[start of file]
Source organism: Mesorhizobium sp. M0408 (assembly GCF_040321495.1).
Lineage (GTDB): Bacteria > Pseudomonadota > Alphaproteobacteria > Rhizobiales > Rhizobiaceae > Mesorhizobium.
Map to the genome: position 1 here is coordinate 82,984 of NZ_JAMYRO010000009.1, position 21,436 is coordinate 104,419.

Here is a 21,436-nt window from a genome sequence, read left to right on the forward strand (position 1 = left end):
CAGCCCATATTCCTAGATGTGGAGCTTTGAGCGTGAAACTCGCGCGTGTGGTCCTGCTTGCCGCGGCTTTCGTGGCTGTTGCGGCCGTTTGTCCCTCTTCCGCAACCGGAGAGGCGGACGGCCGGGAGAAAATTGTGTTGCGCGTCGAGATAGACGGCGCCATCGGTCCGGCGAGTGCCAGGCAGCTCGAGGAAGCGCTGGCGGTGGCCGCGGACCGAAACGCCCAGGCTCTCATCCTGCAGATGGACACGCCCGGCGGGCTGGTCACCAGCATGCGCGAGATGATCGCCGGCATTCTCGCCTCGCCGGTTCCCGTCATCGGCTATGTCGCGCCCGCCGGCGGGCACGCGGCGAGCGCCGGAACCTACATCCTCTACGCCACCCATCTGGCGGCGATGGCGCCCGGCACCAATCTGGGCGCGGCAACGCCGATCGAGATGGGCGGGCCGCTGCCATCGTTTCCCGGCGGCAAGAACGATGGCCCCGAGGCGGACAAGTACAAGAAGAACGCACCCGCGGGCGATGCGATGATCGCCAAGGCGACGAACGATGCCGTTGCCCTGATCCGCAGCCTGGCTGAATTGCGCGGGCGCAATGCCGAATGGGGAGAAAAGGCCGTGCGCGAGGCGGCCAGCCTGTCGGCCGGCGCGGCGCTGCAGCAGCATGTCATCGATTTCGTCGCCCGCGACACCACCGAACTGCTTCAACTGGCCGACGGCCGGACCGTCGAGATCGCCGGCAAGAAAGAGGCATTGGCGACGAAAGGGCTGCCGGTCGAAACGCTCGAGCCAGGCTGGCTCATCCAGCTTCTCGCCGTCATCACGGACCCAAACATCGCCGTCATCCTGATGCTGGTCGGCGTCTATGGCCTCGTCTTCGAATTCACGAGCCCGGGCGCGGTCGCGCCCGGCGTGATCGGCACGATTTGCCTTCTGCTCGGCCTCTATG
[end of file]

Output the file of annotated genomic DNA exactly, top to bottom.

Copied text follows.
Source organism: Mesorhizobium sp. M0408 (assembly GCF_040321495.1).
Lineage (GTDB): Bacteria > Pseudomonadota > Alphaproteobacteria > Rhizobiales > Rhizobiaceae > Mesorhizobium.
Map to the genome: position 1 here is coordinate 82,984 of NZ_JAMYRO010000009.1, position 21,436 is coordinate 104,419.

Here is a 21,436-nt window from a genome sequence, read left to right on the forward strand (position 1 = left end):
CAGCCCATATTCCTAGATGTGGAGCTTTGAGCGTGAAACTCGCGCGTGTGGTCCTGCTTGCCGCGGCTTTCGTGGCTGTTGCGGCCGTTTGTCCCTCTTCCGCAACCGGAGAGGCGGACGGCCGGGAGAAAATTGTGTTGCGCGTCGAGATAGACGGCGCCATCGGTCCGGCGAGTGCCAGGCAGCTCGAGGAAGCGCTGGCGGTGGCCGCGGACCGAAACGCCCAGGCTCTCATCCTGCAGATGGACACGCCCGGCGGGCTGGTCACCAGCATGCGCGAGATGATCGCCGGCATTCTCGCCTCGCCGGTTCCCGTCATCGGCTATGTCGCGCCCGCCGGCGGGCACGCGGCGAGCGCCGGAACCTACATCCTCTACGCCACCCATCTGGCGGCGATGGCGCCCGGCACCAATCTGGGCGCGGCAACGCCGATCGAGATGGGCGGGCCGCTGCCATCGTTTCCCGGCGGCAAGAACGATGGCCCCGAGGCGGACAAGTACAAGAAGAACGCACCCGCGGGCGATGCGATGATCGCCAAGGCGACGAACGATGCCGTTGCCCTGATCCGCAGCCTGGCTGAATTGCGCGGGCGCAATGCCGAATGGGGAGAAAAGGCCGTGCGCGAGGCGGCCAGCCTGTCGGCCGGCGCGGCGCTGCAGCAGCATGTCATCGATTTCGTCGCCCGCGACACCACCGAACTGCTTCAACTGGCCGACGGCCGGACCGTCGAGATCGCCGGCAAGAAAGAGGCATTGGCGACGAAAGGGCTGCCGGTCGAAACGCTCGAGCCAGGCTGGCTCATCCAGCTTCTCGCCGTCATCACGGACCCAAACATCGCCGTCATCCTGATGCTGGTCGGCGTCTATGGCCTCGTCTTCGAATTCACGAGCCCGGGCGCGGTCGCGCCCGGCGTGATCGGCACGATTTGCCTTCTGCTCGGCCTCTATG